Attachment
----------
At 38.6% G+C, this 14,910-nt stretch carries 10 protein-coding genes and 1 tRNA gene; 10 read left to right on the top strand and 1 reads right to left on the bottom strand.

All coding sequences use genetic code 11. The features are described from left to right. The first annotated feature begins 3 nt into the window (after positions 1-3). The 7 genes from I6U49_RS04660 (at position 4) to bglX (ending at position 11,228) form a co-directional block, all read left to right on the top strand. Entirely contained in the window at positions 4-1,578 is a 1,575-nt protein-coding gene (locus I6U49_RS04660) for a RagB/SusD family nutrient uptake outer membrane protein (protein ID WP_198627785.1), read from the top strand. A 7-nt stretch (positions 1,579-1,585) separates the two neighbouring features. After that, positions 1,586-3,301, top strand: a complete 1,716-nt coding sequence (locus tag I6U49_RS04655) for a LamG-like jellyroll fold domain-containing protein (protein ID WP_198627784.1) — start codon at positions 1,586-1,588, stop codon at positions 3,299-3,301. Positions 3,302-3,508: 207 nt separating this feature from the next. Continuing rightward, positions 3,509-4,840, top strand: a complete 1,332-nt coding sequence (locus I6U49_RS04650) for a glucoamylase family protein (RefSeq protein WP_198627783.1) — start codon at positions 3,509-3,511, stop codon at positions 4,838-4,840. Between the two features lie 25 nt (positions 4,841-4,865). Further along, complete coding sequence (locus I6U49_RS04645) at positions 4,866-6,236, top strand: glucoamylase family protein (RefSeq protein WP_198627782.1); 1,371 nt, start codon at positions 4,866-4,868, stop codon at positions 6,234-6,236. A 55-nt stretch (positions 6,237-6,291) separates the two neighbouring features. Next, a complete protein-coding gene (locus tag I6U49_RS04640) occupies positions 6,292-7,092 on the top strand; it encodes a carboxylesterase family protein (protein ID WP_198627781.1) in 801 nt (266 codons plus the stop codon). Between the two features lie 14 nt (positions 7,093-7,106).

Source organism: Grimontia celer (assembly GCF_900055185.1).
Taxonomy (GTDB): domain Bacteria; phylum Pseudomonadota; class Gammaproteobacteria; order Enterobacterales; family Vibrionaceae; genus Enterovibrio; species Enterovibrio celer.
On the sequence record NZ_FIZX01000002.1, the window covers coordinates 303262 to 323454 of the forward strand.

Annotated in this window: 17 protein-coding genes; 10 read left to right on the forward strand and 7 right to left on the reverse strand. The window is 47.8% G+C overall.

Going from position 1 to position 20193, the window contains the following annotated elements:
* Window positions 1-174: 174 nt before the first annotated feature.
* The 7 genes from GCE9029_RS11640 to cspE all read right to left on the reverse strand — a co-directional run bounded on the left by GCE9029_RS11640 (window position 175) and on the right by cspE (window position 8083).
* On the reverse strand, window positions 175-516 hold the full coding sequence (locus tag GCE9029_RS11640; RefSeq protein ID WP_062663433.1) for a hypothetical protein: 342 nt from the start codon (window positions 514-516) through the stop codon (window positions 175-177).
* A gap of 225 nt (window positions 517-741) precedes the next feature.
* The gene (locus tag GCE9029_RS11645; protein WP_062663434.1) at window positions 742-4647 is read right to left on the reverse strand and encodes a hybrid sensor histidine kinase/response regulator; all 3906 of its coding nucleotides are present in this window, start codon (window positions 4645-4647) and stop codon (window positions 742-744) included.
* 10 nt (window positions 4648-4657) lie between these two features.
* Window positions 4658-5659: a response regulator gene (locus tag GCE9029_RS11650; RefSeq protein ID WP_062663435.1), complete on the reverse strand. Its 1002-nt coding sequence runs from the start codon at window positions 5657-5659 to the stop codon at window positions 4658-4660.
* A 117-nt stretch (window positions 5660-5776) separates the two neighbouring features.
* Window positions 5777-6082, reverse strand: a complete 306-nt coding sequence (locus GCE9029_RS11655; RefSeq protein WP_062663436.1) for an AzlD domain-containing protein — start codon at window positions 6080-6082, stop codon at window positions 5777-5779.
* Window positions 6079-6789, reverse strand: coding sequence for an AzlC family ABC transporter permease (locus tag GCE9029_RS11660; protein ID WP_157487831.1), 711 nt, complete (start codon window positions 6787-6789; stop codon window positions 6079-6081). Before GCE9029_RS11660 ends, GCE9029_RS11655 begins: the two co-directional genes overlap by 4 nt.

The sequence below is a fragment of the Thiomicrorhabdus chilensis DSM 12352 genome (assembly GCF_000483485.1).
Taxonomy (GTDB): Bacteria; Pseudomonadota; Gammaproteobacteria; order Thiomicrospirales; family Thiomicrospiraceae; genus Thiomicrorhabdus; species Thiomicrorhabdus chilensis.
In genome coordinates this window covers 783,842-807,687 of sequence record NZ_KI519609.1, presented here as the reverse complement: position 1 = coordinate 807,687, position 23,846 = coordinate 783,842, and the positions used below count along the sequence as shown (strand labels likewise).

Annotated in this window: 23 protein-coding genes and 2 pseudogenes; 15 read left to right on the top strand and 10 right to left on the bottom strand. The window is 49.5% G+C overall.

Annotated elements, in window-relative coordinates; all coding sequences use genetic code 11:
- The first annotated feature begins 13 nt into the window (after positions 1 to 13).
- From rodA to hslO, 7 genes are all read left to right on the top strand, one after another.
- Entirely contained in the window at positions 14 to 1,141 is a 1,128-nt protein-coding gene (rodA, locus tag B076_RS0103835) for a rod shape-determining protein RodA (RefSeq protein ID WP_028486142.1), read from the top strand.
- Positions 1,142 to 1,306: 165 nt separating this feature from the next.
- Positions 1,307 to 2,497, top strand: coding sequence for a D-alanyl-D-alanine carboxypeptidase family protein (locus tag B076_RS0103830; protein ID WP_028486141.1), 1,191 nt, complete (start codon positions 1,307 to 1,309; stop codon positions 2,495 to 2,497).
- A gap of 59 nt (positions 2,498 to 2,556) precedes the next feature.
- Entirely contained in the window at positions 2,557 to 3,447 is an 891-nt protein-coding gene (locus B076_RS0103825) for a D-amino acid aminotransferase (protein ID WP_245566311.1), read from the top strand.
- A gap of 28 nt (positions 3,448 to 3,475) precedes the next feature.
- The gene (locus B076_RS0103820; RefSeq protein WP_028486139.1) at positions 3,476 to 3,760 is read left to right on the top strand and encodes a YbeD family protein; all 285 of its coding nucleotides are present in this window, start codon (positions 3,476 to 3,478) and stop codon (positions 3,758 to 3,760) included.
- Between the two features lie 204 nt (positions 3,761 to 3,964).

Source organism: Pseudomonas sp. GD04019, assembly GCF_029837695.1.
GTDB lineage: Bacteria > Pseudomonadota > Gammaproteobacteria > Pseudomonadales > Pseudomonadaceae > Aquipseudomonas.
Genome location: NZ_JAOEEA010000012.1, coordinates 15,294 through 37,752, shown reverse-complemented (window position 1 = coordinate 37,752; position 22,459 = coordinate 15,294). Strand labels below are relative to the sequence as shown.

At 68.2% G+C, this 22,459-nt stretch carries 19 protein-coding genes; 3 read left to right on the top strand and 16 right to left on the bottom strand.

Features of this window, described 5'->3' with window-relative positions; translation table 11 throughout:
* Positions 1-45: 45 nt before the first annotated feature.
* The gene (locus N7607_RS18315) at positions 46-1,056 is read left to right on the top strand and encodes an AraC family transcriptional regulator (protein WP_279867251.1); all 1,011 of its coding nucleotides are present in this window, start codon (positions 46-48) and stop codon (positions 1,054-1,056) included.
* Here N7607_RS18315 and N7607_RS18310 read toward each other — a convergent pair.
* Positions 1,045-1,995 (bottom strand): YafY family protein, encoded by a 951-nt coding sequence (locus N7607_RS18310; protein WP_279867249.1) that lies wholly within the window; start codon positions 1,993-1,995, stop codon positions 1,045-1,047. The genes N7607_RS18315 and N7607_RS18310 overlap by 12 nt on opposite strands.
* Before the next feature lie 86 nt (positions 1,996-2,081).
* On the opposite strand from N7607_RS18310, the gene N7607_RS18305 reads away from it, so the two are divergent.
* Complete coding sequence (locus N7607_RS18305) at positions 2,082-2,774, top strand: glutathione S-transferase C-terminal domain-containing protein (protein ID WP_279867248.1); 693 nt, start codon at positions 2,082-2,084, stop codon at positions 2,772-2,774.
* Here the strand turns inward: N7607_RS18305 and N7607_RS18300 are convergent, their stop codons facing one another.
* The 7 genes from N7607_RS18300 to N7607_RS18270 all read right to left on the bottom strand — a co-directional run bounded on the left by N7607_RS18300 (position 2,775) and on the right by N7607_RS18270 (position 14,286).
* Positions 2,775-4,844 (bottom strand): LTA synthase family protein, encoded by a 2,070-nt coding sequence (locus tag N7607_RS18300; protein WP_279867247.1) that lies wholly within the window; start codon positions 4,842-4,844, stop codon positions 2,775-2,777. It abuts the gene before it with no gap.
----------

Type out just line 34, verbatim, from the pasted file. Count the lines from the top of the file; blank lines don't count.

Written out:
GTDB lineage: Bacteria > Pseudomonadota > Gammaproteobacteria > Pseudomonadales > Pseudomonadaceae > Aquipseudomonas.